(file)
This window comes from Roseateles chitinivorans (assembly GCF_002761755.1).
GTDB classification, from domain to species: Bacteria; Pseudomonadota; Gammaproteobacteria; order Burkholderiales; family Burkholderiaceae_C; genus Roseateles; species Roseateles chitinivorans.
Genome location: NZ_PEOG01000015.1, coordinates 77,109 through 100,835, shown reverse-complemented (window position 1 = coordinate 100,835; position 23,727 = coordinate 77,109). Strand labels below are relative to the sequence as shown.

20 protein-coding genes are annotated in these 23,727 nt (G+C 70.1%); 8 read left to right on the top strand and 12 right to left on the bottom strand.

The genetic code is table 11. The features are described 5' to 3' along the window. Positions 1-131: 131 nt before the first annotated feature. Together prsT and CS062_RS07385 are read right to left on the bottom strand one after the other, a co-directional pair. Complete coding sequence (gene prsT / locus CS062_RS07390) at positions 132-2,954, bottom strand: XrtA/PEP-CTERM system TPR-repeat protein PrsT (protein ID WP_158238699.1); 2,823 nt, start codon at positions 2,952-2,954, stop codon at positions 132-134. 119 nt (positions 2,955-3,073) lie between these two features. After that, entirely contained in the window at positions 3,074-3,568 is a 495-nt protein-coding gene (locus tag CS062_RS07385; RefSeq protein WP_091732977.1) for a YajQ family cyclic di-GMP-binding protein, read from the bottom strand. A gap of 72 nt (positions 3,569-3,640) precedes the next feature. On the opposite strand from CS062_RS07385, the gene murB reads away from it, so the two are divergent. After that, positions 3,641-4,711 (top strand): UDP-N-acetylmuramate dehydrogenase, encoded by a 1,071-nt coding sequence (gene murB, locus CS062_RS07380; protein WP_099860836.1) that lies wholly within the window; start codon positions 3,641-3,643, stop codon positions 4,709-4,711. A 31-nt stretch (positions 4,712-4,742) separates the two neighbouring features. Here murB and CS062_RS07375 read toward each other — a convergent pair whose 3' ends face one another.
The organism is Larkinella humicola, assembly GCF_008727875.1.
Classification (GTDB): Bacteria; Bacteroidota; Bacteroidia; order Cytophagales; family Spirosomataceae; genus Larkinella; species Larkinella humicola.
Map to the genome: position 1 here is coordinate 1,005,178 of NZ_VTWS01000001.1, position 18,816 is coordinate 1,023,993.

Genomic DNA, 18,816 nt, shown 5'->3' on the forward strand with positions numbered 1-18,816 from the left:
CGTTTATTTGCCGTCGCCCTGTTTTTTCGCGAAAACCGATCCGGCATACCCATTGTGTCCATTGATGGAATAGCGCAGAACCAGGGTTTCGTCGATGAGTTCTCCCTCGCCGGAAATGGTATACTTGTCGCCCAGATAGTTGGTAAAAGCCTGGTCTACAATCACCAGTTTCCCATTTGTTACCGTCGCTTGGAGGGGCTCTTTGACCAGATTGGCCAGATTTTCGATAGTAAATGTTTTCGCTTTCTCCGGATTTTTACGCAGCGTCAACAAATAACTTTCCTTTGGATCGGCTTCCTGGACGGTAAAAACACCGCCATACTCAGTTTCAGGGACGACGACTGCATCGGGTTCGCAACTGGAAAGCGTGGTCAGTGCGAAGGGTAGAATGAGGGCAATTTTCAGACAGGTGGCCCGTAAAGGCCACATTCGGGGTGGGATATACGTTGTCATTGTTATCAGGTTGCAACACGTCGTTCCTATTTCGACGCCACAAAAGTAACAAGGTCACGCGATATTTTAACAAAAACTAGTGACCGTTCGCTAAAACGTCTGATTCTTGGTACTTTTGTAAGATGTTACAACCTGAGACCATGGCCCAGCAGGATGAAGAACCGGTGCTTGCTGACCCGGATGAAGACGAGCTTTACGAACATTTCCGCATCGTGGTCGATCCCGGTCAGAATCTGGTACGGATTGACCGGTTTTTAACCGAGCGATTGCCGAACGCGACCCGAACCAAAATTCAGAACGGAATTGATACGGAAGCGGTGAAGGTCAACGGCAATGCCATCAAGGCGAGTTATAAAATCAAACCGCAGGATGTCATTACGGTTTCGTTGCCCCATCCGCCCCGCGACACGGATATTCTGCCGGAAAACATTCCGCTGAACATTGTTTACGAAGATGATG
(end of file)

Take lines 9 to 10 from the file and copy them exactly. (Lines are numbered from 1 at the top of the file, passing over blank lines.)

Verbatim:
Genomic DNA, 18,816 nt, shown 5'->3' on the forward strand with positions numbered 1-18,816 from the left:
CGTTTATTTGCCGTCGCCCTGTTTTTTCGCGAAAACCGATCCGGCATACCCATTGTGTCCATTGATGGAATAGCGCAGAACCAGGGTTTCGTCGATGAGTTCTCCCTCGCCGGAAATGGTATACTTGTCGCCCAGATAGTTGGTAAAAGCCTGGTCTACAATCACCAGTTTCCCATTTGTTACCGTCGCTTGGAGGGGCTCTTTGACCAGATTGGCCAGATTTTCGATAGTAAATGTTTTCGCTTTCTCCGGATTTTTACGCAGCGTCAACAAATAACTTTCCTTTGGATCGGCTTCCTGGACGGTAAAAACACCGCCATACTCAGTTTCAGGGACGACGACTGCATCGGGTTCGCAACTGGAAAGCGTGGTCAGTGCGAAGGGTAGAATGAGGGCAATTTTCAGACAGGTGGCCCGTAAAGGCCACATTCGGGGTGGGATATACGTTGTCATTGTTATCAGGTTGCAACACGTCGTTCCTATTTCGACGCCACAAAAGTAACAAGGTCACGCGATATTTTAACAAAAACTAGTGACCGTTCGCTAAAACGTCTGATTCTTGGTACTTTTGTAAGATGTTACAACCTGAGACCATGGCCCAGCAGGATGAAGAACCGGTGCTTGCTGACCCGGATGAAGACGAGCTTTACGAACATTTCCGCATCGTGGTCGATCCCGGTCAGAATCTGGTACGGATTGACCGGTTTTTAACCGAGCGATTGCCGAACGCGACCCGAACCAAAATTCAGAACGGAATTGATACGGAAGCGGTGAAGGTCAACGGCAATGCCATCAAGGCGAGTTATAAAATCAAACCGCAGGATGTCATTACGGTTTCGTTGCCCCATCCGCCCCGCGACACGGATATTCTGCCGGAAAACATTCCGCTGAACATTGTTTACGAAGATGATG